We appreciate your interest in becoming a sponsor!
SevaChildren was started in response to one of India's modern tragedies where estimated 80 million homeless and poor children live. Today, SevaChildren focus on a few villages and slums in Southeast India, where poverty and hopelessness are extreme and the need for support for these children is very important. We work with our Indian sister organization SevaChildren India. Our main priorities are to focusing on children in some areas, and then expanding our services to include more children in the region. We believe that we can make the most of your contributions, by giving greater benefits to more children in need.
SevaChildren helps one child at a time!
In order to fully understand the importance of supporting a single child, and thereby helping the family and the local community, one must understand the conditions and environment of the child and the family; every day, all year and often throughout life.
The families, lives in small houses with only one room and the houses is made of mud, and they must survive on an average income less than $ 6 a day. This will cover all the basic needs of the family. There is no proper floor in the house; they eat their meals here, pray and sleep on this dirty floor. When the rain comes, the floor transforms into mud and water ponds. Most of these families use water from a common public water source in the village. The water is generally of very poor quality and to access it often means long walks. And remember - a walk takes place in extreme heat and also in bad weather conditions.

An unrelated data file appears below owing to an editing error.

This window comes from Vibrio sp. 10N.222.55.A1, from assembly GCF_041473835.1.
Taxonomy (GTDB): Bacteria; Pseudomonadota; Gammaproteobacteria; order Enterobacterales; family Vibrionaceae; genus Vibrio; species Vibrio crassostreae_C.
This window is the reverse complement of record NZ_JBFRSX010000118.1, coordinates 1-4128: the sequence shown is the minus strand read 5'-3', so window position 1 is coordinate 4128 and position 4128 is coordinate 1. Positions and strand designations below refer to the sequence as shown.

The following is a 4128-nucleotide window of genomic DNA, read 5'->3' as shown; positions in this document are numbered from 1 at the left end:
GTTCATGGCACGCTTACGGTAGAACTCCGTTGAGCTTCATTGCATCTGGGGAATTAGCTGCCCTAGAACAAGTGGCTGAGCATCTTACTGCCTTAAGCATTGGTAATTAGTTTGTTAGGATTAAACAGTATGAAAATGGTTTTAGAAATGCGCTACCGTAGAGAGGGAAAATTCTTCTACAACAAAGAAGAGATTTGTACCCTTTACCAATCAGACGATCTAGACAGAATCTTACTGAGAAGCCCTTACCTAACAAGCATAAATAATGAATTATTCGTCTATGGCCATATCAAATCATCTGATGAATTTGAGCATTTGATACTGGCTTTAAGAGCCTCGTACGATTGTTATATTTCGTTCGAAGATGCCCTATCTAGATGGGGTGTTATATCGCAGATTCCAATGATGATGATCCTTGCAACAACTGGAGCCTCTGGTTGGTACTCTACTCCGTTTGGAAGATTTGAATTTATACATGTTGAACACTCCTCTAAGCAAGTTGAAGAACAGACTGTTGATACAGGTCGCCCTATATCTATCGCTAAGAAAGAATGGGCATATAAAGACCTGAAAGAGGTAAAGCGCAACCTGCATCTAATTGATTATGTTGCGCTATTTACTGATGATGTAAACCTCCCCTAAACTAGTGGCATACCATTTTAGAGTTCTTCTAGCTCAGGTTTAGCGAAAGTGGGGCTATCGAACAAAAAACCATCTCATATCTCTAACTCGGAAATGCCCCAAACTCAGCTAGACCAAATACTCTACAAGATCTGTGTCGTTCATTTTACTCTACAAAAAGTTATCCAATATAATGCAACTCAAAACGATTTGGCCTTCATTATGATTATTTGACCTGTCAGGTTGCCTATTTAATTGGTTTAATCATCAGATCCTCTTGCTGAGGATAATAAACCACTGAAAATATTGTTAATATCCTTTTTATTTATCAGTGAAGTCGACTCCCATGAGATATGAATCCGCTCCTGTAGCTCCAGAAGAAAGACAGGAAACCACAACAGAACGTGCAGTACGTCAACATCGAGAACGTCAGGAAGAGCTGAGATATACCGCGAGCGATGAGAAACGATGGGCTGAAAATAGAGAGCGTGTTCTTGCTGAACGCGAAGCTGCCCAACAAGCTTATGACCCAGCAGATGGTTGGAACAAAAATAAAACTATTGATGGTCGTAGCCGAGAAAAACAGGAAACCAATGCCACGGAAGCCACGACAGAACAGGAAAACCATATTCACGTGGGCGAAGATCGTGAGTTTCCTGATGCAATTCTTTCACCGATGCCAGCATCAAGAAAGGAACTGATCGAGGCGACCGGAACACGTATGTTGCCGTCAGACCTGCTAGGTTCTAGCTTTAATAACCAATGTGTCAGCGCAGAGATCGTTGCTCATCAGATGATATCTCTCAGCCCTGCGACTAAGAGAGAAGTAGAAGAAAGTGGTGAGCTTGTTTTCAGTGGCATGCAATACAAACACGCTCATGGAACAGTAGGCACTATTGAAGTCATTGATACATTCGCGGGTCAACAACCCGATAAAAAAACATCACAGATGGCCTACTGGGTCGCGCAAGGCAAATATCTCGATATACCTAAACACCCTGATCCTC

The families’ simple meals often consist ragi mud / sambhar, or rice / curry. They prepare the food in simple aluminum boilers. For cooking use. There is no air conditioning in these homes. Most of the houses also have only one light bulb provided by local authorities. Most of the houses have no toilet; nor does the local community have any special areas for garbage disposal. The families must therefore use outdoor areas as a toilet. This is degrading, especially for the girls, and probably impossible for us to fully imagine.
The government's support only covers the most necessary in the running of the school. For example, this can be the schoolhouse and the salary of a teacher. No funds are allocated for playgrounds, toys or play equipment. There are no toilets at these schools. No library, no computers, no first aid etc. Very few schools have water tanks - and if they have, the water is of a very poor quality. But all public schools basically provide one meal to the students at lunchtime, consisting of rice / sambhar (Indian curry) and sometimes one egg. However, this does not cover the nutritional needs of the children.